Automation in 2019: Friend or Foe?
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Perhaps it was 1984’s blockbuster movie, The Terminator, that ignited man’s fear of robots taking over the world. Or perhaps that fear is rooted in an instinctive paranoia that faces a future of unfamiliar territory with caution. Whatever the reason, technophobia is alive and well, and it affects many of the ways in which we feel about and integrate technology into our daily lives.
Not all of these fears are based in unfounded skepticism, however. In fact, it is not dramatic upheaval that most fear, but rather that their jobs will be lost to automated robots that may very well be quicker and more efficient at performing them.
But has the introduction of automated technology really brought about a future wherein humans are ineffective in the workforce? So far, most signs point to no. According to Pinelopi Koujianou Goldberg, a Chief Economist at the World Bank, the rise of automation has had a negligible impact on jobs at a global scale. In this article, we take a look about how automation has changed the medical field, at both an industry and worker level.
Identifying a Need for Automation
When most people think about automation, it is often in the context of replacing an otherwise human workforce. It is less often that automation is acknowledged as a solution for a staffing shortage, although an increasing number of automated technologies are doing just that.
According to The Bureau of Labor Statistics, medical laboratory technologist and technician employment is expected to grow by 13 percent between 2010 and 2020. However, the rate at which qualified laboratory professionals are retiring is on the rise. Not only that, but the number of laboratory training programs offered to novice workers has decreased by nearly 25 percent since 1990. If these trends persist, it is unlikely that the influx of newer professionals will be sufficient to satisfy the labor demand.
This problem is exacerbated by recent policy initiatives—namely, the Centers for Medicare and Medicaid Services and the Protecting Access to Medicare Act (PAMA)—that have pushed for healthcare facility consolidations. These initiatives have forced laboratories to reduce costs, maximize revenue, and increase testing volume to compensate for the loss of capital. In light of this, lab managers are looking for new solutions to sustain laboratory operations with less financial and staffing support.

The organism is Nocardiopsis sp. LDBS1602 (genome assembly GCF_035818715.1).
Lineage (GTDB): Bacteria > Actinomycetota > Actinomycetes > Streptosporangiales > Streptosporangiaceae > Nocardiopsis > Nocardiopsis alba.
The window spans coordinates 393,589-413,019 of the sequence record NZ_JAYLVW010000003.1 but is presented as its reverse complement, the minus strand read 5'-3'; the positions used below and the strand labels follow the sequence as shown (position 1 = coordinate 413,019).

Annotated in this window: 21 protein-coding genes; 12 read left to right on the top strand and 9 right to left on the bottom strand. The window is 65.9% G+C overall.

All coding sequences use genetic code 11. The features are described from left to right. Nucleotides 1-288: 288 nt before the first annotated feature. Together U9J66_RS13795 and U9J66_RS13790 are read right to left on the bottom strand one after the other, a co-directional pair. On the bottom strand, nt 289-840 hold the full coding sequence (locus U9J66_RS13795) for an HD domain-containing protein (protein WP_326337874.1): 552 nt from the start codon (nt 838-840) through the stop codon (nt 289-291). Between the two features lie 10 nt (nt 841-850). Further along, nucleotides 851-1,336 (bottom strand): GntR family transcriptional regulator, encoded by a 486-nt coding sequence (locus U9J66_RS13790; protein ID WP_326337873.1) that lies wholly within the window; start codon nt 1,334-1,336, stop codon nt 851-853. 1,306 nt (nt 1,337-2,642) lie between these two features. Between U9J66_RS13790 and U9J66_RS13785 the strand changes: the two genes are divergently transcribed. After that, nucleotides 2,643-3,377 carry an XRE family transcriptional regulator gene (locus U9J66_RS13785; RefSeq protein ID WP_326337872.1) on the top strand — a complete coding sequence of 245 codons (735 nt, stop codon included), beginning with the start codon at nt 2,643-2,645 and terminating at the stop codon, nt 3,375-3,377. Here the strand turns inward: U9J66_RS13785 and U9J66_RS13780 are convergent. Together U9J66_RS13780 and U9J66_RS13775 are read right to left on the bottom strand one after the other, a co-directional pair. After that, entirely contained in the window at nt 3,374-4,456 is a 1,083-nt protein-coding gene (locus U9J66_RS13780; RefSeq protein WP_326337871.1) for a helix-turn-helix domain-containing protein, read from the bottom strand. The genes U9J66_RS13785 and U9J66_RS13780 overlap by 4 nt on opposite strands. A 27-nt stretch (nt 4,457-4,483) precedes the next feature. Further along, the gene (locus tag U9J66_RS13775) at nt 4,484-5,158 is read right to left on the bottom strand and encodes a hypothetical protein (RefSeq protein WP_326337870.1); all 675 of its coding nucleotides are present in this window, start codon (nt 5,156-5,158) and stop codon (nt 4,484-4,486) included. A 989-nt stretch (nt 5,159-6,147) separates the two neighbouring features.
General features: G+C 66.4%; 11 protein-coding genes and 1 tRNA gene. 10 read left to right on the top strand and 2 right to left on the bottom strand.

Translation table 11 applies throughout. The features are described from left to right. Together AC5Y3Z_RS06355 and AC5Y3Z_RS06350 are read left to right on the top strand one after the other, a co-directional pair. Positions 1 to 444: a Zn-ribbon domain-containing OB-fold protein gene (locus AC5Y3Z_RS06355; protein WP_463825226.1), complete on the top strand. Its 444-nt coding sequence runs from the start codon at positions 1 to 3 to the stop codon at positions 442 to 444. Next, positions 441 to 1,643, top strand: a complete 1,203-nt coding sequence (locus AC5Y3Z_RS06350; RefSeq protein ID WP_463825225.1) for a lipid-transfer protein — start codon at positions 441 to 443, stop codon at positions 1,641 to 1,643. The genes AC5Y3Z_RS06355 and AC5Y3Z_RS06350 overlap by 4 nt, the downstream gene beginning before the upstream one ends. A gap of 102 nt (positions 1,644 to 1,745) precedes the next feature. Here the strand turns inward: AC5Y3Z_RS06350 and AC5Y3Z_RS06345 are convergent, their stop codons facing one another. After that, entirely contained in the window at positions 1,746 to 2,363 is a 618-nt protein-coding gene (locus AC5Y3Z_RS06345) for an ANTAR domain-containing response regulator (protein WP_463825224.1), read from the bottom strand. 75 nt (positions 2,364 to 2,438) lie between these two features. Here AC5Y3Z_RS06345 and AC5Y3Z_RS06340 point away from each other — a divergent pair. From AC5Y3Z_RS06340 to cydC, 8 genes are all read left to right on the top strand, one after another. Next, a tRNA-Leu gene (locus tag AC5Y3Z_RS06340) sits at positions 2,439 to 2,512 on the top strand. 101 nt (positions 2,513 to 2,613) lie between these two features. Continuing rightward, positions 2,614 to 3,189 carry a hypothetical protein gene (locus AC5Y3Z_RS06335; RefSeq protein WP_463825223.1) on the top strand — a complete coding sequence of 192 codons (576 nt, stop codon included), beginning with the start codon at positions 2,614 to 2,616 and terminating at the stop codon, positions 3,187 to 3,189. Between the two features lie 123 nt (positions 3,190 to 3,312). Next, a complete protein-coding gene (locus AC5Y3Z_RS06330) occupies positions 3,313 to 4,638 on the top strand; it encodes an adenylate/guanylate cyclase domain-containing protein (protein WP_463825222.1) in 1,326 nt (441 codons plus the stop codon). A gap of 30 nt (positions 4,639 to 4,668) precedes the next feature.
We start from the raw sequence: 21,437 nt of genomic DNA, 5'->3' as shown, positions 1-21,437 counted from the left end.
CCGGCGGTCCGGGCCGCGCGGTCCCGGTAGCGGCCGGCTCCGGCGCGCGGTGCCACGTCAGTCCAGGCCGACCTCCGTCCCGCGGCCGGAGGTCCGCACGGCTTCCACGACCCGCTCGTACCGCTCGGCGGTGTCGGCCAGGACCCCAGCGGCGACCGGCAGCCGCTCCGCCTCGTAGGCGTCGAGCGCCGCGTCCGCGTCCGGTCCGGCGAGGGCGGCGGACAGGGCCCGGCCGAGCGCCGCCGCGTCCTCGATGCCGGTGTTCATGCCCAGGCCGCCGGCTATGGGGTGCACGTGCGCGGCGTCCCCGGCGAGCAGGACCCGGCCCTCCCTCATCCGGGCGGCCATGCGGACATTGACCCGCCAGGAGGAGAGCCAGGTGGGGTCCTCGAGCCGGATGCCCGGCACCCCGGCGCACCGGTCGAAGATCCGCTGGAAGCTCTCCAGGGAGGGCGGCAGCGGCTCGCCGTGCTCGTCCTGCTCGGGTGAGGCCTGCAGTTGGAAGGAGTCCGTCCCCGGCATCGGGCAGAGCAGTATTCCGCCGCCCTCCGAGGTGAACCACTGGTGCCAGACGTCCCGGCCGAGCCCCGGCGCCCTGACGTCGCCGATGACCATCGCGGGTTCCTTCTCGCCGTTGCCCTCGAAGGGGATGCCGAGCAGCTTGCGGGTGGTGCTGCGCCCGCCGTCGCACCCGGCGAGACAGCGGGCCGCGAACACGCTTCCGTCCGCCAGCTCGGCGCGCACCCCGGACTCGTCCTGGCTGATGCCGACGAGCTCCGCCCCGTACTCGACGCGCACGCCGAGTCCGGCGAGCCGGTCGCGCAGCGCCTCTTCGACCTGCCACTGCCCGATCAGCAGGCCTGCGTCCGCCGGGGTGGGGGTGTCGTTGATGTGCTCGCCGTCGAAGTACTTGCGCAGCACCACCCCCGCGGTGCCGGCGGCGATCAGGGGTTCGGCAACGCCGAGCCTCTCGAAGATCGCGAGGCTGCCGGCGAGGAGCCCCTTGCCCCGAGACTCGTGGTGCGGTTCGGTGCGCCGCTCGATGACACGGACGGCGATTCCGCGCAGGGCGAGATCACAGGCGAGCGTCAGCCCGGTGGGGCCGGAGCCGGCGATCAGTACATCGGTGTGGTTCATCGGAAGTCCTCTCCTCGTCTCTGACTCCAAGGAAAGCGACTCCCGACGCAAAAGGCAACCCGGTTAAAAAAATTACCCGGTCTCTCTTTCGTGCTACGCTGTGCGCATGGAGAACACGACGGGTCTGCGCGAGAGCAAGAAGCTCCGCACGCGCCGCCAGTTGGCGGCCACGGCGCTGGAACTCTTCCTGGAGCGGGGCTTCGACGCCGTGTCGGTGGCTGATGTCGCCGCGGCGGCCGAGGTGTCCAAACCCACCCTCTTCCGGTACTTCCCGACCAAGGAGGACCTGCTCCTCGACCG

Redefining Automation as a Friend
To address the growing list of hurdles that impede laboratory workflow, many lab managers are turning to automated technologies to support lab operations. One effective example is robotic process automation (RPA). Through RPA software, lab workers can assign bots to replicate entire processes that would otherwise be performed by staff members. This might include recording data, performing calculations, generating reports, and interacting with software as a human typically would, among other functions.
Since many of these operations can be laborious and time-consuming, they can be prone to human error. With an automated system in place, all calculations and recordkeeping will be free from inaccuracies and delivered almost instantaneously from the moment they are assigned. RPA also incorporates machine learning to adapt to processes and can be taught to expand upon its repertoire of abilities as needed.
A Case for Automation
While more and more laboratory managers are becoming receptive toward technologies that facilitate workflow, many report difficulty in securing funding for automation while under financial constraint. Typically, investments in technologies that are not thought to directly impact patients are met with scrutiny. However, by being able to detect, diagnose, and monitor diseases quicker and more accurately than their human counterparts, technologies like process automation software have shown themselves to be considerably valuable in the workplace. In fact, most lab workers argue that increased investments in lab technology can lead to overall cost savings and increased revenue, thereby justifying the price of implementation.
While laboratories have demonstrated considerable financial gain, the benefits of automation are not limited to the medical field. Whether it’s an instance of wanting to be better equipped to manage throughput or assist with everyday manual operations, automation is looking a little less like the threat we once thought it was, and more like an answer for many.